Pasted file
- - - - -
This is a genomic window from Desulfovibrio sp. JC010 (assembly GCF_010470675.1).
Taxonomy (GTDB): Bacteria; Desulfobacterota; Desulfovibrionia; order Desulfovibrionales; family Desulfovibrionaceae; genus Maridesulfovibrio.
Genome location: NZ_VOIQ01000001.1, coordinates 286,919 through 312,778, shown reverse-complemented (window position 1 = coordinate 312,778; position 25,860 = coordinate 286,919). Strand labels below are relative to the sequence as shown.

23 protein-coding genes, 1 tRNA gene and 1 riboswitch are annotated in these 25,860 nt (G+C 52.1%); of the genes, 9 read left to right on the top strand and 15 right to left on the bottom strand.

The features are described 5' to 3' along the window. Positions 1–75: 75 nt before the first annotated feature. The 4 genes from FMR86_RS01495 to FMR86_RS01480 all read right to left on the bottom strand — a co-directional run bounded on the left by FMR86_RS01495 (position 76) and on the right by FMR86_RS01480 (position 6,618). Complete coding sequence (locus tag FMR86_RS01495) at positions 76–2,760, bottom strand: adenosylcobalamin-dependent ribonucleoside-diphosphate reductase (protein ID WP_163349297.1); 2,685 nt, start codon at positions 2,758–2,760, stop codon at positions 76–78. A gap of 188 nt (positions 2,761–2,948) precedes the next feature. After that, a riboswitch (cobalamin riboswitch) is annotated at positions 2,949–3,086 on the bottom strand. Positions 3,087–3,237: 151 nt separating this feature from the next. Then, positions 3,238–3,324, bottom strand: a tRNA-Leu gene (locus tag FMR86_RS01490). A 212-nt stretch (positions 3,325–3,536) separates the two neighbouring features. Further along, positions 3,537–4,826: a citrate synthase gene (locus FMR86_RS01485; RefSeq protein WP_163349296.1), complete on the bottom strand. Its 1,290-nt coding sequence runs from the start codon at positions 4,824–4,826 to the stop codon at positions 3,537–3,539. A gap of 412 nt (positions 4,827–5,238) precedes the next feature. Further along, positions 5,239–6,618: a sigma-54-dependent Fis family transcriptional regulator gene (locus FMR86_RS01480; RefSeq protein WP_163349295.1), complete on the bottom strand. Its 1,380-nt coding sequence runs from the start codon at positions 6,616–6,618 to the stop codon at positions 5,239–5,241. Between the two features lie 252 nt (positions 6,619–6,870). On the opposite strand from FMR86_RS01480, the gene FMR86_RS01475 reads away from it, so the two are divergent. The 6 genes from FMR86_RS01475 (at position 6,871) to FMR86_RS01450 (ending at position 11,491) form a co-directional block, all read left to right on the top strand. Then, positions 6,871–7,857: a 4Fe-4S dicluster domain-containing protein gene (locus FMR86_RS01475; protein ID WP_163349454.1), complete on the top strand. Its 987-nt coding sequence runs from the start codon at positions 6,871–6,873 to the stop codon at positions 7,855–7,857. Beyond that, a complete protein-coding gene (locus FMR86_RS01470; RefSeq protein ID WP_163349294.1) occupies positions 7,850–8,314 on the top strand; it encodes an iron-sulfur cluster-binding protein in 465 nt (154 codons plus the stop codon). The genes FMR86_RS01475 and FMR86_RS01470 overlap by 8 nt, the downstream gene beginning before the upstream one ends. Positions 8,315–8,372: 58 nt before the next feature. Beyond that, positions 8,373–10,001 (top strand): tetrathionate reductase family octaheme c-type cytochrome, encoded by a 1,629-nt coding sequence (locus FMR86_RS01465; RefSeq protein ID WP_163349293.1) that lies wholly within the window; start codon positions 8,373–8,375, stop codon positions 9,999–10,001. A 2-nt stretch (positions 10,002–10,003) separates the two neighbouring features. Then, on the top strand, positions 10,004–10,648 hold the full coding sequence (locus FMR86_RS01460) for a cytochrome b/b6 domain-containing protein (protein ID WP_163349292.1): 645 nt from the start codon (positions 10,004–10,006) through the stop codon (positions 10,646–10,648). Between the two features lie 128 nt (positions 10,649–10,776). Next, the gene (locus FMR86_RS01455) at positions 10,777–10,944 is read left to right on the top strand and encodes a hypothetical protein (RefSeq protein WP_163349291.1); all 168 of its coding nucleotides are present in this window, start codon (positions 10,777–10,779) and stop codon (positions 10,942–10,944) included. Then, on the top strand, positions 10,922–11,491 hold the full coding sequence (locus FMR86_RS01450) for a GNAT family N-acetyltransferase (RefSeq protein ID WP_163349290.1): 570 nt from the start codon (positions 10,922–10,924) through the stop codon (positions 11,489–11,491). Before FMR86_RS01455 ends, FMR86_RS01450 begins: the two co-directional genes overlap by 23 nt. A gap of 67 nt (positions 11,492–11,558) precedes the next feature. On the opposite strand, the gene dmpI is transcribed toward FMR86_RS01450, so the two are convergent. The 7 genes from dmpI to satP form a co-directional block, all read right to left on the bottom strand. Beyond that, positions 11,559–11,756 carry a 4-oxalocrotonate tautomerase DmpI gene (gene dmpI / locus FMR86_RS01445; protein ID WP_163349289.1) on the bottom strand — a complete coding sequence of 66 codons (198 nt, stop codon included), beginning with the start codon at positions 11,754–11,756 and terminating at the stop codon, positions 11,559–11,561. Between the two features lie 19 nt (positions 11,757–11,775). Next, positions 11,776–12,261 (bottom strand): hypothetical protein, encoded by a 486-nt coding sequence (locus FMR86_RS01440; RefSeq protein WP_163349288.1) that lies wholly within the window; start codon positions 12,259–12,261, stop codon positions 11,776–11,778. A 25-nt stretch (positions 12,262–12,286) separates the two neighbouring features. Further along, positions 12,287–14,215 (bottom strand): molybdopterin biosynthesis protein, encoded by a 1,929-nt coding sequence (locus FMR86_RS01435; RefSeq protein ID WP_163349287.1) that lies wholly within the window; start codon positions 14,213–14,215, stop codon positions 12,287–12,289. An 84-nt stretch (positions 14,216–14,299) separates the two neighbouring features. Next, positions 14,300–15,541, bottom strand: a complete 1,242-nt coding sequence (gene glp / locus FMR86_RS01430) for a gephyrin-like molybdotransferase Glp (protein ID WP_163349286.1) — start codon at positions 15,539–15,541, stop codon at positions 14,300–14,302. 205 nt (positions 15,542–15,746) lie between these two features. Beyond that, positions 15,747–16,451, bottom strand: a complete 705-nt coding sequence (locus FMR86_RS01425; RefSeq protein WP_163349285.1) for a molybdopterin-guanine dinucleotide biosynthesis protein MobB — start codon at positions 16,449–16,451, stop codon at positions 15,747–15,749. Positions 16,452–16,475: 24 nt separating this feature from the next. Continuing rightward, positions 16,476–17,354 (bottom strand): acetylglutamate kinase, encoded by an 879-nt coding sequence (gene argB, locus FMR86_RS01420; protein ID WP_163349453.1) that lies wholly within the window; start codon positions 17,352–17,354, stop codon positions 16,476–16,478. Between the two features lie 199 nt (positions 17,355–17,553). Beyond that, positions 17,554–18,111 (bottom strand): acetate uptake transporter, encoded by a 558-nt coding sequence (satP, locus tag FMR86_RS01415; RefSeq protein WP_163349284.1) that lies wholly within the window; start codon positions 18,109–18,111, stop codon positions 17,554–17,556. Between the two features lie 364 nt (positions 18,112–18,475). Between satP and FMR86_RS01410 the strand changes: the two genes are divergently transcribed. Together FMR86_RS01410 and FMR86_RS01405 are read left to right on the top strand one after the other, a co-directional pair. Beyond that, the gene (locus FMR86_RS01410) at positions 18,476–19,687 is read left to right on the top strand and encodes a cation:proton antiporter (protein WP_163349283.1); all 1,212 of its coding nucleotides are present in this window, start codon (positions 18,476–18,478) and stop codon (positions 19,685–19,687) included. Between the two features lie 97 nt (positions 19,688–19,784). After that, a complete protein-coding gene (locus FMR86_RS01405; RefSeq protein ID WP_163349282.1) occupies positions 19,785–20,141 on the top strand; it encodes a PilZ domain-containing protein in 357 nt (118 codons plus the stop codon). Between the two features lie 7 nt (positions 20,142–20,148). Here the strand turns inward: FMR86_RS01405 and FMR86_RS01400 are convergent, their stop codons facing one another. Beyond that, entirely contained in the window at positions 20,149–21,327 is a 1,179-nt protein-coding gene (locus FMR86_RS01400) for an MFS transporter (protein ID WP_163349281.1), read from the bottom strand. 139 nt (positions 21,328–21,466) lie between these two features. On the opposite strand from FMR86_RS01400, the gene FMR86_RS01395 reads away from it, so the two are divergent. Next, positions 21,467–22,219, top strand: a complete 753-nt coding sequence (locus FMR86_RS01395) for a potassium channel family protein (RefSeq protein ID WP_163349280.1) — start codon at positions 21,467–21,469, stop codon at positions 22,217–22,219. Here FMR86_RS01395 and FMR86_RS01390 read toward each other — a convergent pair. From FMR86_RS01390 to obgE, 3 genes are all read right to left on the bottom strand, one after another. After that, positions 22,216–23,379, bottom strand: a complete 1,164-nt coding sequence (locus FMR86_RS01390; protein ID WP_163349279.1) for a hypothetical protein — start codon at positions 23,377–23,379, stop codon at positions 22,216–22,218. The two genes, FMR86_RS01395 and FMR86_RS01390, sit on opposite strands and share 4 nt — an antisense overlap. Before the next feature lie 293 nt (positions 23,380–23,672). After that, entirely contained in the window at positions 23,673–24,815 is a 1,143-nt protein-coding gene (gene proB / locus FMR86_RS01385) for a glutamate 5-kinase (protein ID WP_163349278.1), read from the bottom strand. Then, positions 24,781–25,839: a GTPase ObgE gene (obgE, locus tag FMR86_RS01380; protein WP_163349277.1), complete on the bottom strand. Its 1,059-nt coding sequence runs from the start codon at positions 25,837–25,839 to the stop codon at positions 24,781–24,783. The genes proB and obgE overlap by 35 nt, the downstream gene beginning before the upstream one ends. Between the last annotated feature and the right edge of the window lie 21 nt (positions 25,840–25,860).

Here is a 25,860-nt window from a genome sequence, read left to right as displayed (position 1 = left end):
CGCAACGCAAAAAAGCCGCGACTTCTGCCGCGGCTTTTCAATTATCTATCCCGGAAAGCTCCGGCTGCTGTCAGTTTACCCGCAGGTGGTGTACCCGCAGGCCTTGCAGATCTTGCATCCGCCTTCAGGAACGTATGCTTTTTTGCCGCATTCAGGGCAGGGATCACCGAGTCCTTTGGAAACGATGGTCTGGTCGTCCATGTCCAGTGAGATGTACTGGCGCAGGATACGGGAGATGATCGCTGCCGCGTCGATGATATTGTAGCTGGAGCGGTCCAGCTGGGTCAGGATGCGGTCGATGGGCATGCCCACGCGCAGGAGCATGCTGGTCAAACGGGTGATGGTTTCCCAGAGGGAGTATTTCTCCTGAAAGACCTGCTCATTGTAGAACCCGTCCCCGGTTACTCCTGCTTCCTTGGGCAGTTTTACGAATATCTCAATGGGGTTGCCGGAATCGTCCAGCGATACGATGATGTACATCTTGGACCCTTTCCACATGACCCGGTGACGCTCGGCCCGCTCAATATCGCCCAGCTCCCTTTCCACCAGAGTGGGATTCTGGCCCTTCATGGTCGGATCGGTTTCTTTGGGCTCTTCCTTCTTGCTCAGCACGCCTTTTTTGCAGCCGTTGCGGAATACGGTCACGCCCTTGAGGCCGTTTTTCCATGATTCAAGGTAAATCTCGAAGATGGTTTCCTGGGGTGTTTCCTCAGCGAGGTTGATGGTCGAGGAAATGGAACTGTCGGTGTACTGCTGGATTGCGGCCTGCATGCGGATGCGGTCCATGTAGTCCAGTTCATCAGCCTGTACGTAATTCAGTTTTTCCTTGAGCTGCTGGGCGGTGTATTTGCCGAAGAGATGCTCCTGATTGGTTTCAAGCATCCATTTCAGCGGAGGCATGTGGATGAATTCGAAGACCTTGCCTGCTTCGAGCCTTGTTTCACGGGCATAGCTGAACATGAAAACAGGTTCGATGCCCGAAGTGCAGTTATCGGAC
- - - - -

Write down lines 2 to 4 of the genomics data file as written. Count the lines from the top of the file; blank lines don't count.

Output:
Taxonomy (GTDB): Bacteria; Desulfobacterota; Desulfovibrionia; order Desulfovibrionales; family Desulfovibrionaceae; genus Maridesulfovibrio.
Genome location: NZ_VOIQ01000001.1, coordinates 286,919 through 312,778, shown reverse-complemented (window position 1 = coordinate 312,778; position 25,860 = coordinate 286,919). Strand labels below are relative to the sequence as shown.

23 protein-coding genes, 1 tRNA gene and 1 riboswitch are annotated in these 25,860 nt (G+C 52.1%); of the genes, 9 read left to right on the top strand and 15 right to left on the bottom strand.